Your guide and introduction to the history of GMT-Master. Find out more about your vintage GMT-Master watch including model progression.
A brief history of the Rolex GMT-Master
The concept of a GMT-Master was first born in 1953 when Rolex was approached by the airline Pan-Am, to create a watch that could simultaneously tell the time in two time zones. The Rolex Submariner 6204 was used as the basis for the development of the soon to be GMT-Master. The 6204 was in need of several adaptions to make it fit for purpose: They famously added a date wheel and cyclops, added a revolutionary 24-hour hand and the famous two-tone bezel with numbers up to 24.
The Pan-Am editions were colour coordinated for ground staff (white faced) and air crew (black faced) to differentiate between them. The white-faced models are incredibly rare, with fewer than 200 produced, and are highly sought after by collectors.
GMT-Master 6542 Pam-Am ground staff
The original GMT-Master 6542 was first produced in 1954; it was the only GMT to display the depth rating, as this was obviously of lesser interest to those who spend most of their time 30,000ft above sea level. This rating was written in red text, like some of the Sea-Dwellers and the Submariners. As with those models, this feature makes the first edition 6542 very valuable in terms of collectability.
The original bezel used on the GMT-Master was created with transparent acrylic, with the numbers printed on the inside; this was supposed to prevent issues with reflecting light into pilots’ eyes. The bezel was then coated with a metal alloy, to give it the recognisable metallic façade that other Rolexes had. The bracelet on this model was 20mm riveted with a 1036 movement. The second edition saw the removal of the depth rating and there were also versions available without the cyclops included.
In 1954 the Pan-Am specified model was released. This GMT-Master had a special edition white face which was only issued to ground staff and is highly collectable.
In 1955 Rolex replaced the acrylic bezel insert with a metal version as there were issues with the acrylic cracking in the earlier editions of the GMT 6542. This means that editions with the acrylic bezel are highly sought after – despite often being damaged. In 1955 Rolex also changed the seconds hand from gold and white to all white.
By the fourth release of the 6542, the bezel ring was also changed to metal and the seconds hand returned to its former gold colour and as per its previous model it had a 1066 movement. Production of the 6542 continued until the mid-1960s, despite the release of the 1675. Changes during this time were minimal; the luminous material used altered from luminova to tritium, marked by the addition of the words ‘Swiss T<25’.
GMT-Master 1675 edition 1
GMT-Master 1675 edition 2
GMT-Master 1675 edition 3
The GMT-Master 1675 was launched in 1960 and was the first GMT-Master to fit crown guards. The first edition guards were pointed and the crown size remained the same. Another subtle but interesting alteration for this edition is the introduction of a slight curve in the white triangle on the 24-hour hand. A 1565 movement was used in this model and the text on the dial read ‘Superlative Chronometer Certified’.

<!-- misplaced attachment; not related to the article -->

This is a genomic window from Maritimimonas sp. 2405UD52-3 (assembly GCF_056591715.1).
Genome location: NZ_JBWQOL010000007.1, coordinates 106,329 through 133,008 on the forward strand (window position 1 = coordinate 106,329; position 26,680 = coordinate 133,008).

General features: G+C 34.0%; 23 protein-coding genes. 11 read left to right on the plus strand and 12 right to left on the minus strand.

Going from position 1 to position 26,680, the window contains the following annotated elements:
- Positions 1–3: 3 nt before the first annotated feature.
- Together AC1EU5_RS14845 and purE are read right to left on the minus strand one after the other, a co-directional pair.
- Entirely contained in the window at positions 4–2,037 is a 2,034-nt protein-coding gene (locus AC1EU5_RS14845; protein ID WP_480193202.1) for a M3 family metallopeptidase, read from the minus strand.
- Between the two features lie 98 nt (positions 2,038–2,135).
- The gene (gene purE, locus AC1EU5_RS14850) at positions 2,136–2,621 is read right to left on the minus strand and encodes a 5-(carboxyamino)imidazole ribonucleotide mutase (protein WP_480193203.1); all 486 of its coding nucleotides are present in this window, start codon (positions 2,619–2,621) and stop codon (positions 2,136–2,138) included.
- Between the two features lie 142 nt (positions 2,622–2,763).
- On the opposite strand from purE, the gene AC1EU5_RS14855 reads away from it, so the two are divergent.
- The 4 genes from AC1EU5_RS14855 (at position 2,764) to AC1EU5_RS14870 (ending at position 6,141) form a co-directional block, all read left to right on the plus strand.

For the second edition of the 1675, very little changed other than the triangle at the tip of the 24-hour hand increased dramatically in size. This was the same for all subsequent release of the 1675.
The third edition saw the chronometer text and the Rolex logo change in colour from gold to white; this update makes the gold-type editions more desirable to collectors as they were available for a shorter period. The minute markers remained in gold on some releases – these are an interesting find and these details make this model easy to date. The other key change in the third release in the colour of the text on the date wheel, which was now printed in black rather than red, which was then carried through all subsequent releases.
GMT-Master 1675 edition 4
The fourth edition saw the 1675 transition to an all-white design; apart from the hands and hour markers, which changed in the release that followed, whereby the hour markers changed from and ivory cream to white. It also updated to a 1575 movement. The next release included some more design changes; the hands were now silver in colour (stainless steel) and included a new crown guard, which went from pointed to square tipped.
A further release of the 1675 in the late ‘60s can be distinguished from other releases by noting the elongation of the minute markers. In 1974, Rolex overhauled the design of the 1675, giving it a new black bezel and a jubilee bracelet, although the Oyster bracelet was still optional. This edition of the GMT-Master was the only sports watch to adopt the jubilee for factory fitting.
Finally, in 1981, Rolex upgraded the movement from the 1575 to the 3075 and renumbered this latest GMT-Master as the 16750, keeping the iconic blue and red face and most of the other features of the 1675.
The GMT-Master is an iconic favourite, with enough interesting developments and quirks to make it interesting for collectors. If you would like more information on valuing or selling your vintage GMT-Master then please email [email protected].